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Wednesday, January 11, 2017


The Coca Cola London Eye (aka The Millennium Wheel is located on the South Bank of River Thames.                                                                Photo: Phyllis Shess

Editor’s note: The following is the seventh in a yearlong monthly series on the world’s mega-sized Ferris wheels.

If you’re reading this at my favorite London hotel, The Mandeville, which is near Oxford Street and steps from Selfridge’s and today is the day you set aside to ride the fabulous London Eye, then forgive the bad news.  The Coca-Cola London Eye is closed today and tomorrow and for the next two weeks to accommodate annual sprucing up.

But, carry on if you’re still in the planning stages to visit to Great Britain, as it will reopen mid-month.  No visit to London can be considered complete without a spin on this now iconic wheel.

Located on the south bank of River Thames (across from Big Ben and the Houses of Parliament), the London Eye (now sponsored by Coca Cola) is a 443-foot tall metaphor to the turning of time.  The gradual rotation in one of the 32 high-tech glass capsules takes approximately 30 minutes and gives you an ever-changing perspective of London.

On a clear day, the spin will accomplish two things:  (1.) Marvel that it is indeed a clear day and (2.) the 360-degree view is estimated to be 25 miles.  Inside each capsule has an interactive guide system available in several languages.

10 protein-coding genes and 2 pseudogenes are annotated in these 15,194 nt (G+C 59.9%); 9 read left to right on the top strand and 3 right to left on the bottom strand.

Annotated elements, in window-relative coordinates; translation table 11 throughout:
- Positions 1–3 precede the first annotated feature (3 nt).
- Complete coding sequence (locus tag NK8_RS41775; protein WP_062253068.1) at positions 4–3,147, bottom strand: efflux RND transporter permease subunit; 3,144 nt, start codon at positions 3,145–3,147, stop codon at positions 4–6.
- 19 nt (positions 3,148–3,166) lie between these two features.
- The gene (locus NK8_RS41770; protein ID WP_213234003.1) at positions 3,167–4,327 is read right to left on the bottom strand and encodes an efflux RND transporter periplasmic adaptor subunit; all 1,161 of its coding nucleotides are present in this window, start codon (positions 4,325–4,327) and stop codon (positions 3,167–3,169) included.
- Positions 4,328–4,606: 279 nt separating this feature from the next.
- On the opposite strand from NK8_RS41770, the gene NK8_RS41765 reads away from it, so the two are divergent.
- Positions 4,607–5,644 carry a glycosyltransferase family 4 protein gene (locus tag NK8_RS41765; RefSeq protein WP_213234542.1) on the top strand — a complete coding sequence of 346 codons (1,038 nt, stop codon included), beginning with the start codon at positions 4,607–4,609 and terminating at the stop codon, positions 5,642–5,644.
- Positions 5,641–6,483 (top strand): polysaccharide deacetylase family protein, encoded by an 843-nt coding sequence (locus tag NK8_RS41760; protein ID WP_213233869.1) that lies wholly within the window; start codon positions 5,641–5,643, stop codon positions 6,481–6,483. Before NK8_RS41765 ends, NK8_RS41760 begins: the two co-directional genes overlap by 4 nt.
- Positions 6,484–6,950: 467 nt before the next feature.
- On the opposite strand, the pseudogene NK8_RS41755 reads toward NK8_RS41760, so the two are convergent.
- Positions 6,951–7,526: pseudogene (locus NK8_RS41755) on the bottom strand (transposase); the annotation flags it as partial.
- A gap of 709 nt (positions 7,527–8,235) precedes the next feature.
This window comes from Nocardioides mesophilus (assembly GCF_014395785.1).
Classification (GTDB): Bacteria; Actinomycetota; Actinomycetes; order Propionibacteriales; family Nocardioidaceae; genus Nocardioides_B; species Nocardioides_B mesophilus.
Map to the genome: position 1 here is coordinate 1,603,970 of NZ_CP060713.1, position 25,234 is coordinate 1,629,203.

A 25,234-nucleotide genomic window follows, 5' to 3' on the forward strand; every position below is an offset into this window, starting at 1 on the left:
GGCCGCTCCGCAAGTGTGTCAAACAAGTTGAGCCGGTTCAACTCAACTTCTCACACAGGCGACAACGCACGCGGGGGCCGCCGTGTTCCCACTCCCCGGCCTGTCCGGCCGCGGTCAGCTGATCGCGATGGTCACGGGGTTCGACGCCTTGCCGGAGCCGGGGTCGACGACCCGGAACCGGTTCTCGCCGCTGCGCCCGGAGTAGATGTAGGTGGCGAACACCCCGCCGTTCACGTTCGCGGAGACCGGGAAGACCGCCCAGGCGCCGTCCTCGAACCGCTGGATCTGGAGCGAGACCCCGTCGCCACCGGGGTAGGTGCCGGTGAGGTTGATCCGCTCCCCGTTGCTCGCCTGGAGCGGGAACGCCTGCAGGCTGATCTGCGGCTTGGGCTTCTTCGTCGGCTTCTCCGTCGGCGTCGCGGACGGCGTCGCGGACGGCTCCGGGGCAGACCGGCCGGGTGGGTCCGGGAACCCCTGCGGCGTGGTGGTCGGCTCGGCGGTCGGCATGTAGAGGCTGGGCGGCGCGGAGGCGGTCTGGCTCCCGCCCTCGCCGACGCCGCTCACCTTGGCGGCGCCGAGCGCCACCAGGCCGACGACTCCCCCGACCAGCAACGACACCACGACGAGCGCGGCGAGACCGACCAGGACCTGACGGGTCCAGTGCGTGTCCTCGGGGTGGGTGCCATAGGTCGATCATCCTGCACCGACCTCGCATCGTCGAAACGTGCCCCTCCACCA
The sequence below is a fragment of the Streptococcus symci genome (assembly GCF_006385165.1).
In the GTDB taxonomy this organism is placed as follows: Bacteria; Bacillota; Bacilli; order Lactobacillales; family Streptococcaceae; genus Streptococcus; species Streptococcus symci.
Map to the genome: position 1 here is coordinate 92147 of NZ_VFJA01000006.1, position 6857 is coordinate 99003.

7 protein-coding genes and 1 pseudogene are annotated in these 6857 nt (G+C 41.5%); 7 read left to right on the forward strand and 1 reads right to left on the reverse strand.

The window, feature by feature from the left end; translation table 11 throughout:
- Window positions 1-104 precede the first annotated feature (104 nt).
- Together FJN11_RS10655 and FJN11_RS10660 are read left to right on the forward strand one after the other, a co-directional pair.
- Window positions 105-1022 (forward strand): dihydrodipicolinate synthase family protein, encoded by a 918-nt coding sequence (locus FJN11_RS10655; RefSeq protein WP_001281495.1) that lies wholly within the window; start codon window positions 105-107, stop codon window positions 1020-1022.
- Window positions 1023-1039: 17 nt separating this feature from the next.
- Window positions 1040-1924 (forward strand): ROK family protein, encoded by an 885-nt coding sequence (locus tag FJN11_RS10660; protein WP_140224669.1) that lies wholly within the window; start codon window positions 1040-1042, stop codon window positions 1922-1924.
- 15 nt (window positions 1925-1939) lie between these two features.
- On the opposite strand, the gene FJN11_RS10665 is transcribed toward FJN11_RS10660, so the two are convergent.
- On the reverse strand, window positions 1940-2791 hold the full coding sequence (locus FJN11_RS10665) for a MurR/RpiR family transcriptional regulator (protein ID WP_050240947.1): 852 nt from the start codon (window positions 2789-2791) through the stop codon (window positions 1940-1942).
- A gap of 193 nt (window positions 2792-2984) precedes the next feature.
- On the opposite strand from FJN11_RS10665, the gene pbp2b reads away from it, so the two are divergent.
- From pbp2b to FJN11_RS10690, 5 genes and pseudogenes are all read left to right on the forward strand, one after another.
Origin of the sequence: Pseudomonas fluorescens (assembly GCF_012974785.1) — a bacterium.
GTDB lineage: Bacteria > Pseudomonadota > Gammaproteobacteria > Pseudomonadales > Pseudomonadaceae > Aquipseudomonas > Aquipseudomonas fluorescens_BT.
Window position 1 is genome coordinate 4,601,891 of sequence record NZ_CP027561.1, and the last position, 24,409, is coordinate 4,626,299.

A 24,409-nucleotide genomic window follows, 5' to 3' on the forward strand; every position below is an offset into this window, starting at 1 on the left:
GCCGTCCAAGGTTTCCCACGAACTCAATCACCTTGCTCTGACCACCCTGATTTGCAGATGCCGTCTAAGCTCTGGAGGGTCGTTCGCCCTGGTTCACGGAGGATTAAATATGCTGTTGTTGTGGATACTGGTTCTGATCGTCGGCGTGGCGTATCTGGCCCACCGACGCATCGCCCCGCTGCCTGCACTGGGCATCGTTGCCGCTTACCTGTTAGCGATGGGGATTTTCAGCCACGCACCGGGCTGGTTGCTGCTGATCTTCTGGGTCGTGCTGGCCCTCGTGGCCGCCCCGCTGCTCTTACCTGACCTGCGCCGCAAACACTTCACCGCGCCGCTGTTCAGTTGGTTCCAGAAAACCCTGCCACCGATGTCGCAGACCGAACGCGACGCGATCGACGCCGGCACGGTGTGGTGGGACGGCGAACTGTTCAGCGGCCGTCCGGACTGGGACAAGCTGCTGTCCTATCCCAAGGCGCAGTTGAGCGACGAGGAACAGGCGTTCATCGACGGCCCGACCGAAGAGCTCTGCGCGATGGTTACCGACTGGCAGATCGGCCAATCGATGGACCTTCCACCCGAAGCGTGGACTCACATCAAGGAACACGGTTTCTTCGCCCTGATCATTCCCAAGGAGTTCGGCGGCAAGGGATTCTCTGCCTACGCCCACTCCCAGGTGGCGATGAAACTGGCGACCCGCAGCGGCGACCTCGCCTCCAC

Completed in time for its grand opening as the Millennium Wheel in March 2000 and with almost 4 million visitors per annum, it has become the leading tourist attraction in London. 

Top of the London Eye on a rainy day
At one time, it was billed as the world’s tallest Ferris wheel until recent taller spinners have been built. It does, however, remain as the world’s tallest “cantilevered” observation wheel.  That means an A-frame on one side supports the entire structure.
Other mega wheels have two supports holding up the axis.  It remains the tallest in Europe and its public viewing height is only surpassed by London’s 72-story “Shard” skyscraper.

Marks Barfield Architects is a London-based architectural firm founded by husband and wife David Marks and Julia Barfield, who designed the London Eye.  Other works by Marks Barfield include, the treetop walkway in Kew Gardens and the recently dedicated British Airways’ i360 observation tower on the English Channel in Brighton, England.

Like time immemorial, the Eye is in constant rotation (except when time out is called for its yearly maintenance program).  Passengers must “Mind the Rotation” to enter each of the 25 person capacity capsules.

Other Ferris Wheel postings on
July, 20, 2016—Staten Island, New York
August 17, 2016—Las Vegas
September 21, 2016—Japan
October 19, 2016—Nanchang, China
November 9, 2016—Dubai
December 14, 2016—Melbourne
January 11, 2017—London Eye

February—Chicago’s Centennial Wheel
March--Singapore Flyer
April—Suzhou, Jiangsu, China

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